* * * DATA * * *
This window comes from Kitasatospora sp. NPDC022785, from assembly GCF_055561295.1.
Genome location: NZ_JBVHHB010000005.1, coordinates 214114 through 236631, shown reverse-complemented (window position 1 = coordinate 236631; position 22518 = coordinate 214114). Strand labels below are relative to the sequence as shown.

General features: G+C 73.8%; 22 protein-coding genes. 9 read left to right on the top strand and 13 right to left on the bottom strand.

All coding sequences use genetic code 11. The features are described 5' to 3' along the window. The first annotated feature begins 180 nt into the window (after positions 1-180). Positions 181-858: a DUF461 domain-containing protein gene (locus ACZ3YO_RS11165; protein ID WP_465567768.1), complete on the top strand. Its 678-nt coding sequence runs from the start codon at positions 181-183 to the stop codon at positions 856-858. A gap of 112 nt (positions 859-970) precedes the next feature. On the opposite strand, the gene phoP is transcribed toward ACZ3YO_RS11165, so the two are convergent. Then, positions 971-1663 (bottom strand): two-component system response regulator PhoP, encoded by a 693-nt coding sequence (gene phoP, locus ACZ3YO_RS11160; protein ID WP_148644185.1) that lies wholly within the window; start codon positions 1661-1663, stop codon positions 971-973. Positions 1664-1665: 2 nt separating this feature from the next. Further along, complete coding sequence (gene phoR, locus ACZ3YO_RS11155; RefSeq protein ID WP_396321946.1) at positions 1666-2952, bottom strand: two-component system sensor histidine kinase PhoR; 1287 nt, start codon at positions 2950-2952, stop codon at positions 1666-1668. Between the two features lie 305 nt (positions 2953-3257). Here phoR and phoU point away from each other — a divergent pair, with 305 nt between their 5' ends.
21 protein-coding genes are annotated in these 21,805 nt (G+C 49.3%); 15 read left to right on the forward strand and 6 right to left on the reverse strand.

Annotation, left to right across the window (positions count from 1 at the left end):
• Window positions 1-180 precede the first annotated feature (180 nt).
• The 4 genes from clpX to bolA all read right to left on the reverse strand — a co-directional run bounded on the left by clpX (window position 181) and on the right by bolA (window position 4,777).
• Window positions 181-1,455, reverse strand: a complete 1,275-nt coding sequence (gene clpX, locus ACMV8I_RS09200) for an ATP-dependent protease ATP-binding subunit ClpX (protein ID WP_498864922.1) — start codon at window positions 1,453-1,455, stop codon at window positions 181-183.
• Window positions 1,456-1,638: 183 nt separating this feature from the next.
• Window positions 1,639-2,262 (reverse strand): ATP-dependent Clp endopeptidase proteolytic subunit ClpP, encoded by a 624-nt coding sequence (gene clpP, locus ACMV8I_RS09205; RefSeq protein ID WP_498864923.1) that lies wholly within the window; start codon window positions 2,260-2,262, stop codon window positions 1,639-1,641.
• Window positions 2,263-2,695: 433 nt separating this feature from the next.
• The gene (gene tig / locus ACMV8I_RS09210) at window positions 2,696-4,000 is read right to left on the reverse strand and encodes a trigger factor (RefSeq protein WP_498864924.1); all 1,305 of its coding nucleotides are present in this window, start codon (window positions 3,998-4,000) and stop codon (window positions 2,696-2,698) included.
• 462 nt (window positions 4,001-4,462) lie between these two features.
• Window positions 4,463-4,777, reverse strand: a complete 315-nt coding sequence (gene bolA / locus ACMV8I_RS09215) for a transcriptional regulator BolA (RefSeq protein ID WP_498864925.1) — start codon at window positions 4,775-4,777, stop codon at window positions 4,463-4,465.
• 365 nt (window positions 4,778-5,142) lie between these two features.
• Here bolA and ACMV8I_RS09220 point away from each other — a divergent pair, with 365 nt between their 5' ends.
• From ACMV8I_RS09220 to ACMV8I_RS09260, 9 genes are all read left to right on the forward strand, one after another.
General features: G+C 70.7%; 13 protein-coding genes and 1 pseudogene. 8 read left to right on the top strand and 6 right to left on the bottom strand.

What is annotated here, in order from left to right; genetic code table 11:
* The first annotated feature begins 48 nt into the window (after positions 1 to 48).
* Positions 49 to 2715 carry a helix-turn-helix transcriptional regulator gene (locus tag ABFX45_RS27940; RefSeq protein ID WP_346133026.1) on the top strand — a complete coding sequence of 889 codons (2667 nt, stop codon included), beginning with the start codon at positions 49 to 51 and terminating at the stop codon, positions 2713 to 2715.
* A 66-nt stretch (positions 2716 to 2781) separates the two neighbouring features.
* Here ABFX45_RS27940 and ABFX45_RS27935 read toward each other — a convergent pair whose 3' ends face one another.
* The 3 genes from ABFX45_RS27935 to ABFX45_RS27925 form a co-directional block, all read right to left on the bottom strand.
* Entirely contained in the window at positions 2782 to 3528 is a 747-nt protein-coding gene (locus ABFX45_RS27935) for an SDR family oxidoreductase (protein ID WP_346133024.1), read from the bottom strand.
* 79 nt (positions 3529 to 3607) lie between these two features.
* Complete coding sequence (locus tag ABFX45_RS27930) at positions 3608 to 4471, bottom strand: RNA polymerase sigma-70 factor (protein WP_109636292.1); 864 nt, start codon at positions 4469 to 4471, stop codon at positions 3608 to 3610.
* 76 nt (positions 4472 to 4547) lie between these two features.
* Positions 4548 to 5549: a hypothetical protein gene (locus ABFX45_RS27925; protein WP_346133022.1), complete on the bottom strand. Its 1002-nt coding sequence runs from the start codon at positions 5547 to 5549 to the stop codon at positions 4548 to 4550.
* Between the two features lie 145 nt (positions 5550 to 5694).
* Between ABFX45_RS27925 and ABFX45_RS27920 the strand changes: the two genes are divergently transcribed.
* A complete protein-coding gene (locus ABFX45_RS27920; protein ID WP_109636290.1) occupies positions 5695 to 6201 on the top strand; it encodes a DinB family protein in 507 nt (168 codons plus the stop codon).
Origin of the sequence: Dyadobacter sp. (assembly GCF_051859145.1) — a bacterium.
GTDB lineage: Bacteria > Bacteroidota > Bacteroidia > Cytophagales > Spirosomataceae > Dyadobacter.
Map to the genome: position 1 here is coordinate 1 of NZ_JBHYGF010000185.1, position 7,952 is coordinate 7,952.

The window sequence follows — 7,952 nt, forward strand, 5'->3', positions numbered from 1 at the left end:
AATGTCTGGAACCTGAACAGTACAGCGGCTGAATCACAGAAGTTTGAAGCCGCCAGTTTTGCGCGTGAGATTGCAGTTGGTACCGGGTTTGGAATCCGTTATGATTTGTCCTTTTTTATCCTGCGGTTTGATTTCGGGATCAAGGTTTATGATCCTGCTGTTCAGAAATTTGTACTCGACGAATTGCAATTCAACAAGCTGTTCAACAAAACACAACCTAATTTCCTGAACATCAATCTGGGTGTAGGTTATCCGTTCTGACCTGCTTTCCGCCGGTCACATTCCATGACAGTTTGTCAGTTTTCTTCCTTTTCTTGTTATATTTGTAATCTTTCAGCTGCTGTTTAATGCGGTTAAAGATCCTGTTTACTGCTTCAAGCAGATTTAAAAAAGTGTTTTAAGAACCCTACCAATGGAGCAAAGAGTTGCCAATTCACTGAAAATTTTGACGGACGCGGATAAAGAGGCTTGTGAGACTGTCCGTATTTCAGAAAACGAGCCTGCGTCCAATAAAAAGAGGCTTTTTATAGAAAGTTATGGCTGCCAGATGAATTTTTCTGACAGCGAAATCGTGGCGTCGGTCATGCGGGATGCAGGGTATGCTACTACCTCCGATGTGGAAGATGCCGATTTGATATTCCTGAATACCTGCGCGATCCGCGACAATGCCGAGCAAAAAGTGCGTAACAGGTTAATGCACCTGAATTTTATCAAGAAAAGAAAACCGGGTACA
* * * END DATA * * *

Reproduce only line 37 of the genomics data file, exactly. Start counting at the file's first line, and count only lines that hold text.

The window sequence follows — 7,952 nt, forward strand, 5'->3', positions numbered from 1 at the left end: